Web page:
Hometown Southern newspapers were scattered across the South in July of 1864, according to the Richmond Whig. Including the Knoxville Register which “after visiting sundry places is now in Charlotte, N. C.” It was not alone:
“Fugitive Papers.—We have in our southern and southwestern exchanges constant evidence of the extent to which our people have been driven from their homes and forced to seek refuge at some other point.
“The ‘Memphis Appeal,’ now published in Atlanta, has made three moves, starting from Memphis to a point in Northern Mississippi, from which point it moved to Jackson, Mississippi; from Jackson it moved to Atlanta, and this may not be its last move, since Sherman threatens to drive it out of its pleasant place of refuge.
“‘The Chattanooga Rebel’ being driven out when we gave up Tennessee, retired to Marietta, and finding Sherman lately in too close proximity to that town, has made another move and is now in Griffin, Ga. ‘The Knoxville Register,’ after visiting sundry places is now in Charlotte, N. C.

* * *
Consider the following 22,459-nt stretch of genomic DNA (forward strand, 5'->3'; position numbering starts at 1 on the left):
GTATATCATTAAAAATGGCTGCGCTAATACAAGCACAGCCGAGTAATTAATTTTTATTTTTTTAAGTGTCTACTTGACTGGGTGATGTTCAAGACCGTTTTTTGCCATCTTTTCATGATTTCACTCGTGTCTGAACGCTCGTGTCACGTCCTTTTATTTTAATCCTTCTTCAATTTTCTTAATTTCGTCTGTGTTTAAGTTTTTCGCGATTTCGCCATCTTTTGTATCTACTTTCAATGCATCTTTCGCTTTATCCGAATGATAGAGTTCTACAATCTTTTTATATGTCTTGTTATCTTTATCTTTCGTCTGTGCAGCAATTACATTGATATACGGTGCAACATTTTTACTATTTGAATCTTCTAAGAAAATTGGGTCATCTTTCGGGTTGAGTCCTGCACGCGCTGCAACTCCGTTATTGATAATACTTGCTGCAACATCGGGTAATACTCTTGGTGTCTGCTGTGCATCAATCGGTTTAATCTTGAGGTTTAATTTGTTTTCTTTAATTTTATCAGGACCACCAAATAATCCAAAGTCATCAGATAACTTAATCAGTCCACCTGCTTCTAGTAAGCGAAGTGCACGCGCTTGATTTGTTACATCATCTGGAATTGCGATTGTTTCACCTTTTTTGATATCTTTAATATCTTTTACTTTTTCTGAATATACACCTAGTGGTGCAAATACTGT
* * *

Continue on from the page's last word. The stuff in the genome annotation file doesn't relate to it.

“Of course the Mississippi papers are very much fugitives, there being but one published regularly within the State, we think—the ‘Clarion,’ published at Meridian. The Jackson papers are gone to Selma, Alabama, and elsewhere. Northern Alabama papers spring up to greet us from unexpected places, still holding on to their old names.
“There has indeed been a scattering and a dispersion. The columns of the press have literally become ‘movable columns,’ and work their way from one side of the Confederacy to another in search of a resting place.—Wilmington Journal.”
Of course, Parson Brownlow’s Knoxville Whig & Rebel Ventilator was out of business altogether, it’s steam presses turned to use making rifled barrels for Confederate muskets.
Via University of Texas at Tyler & Poore Boys In Gray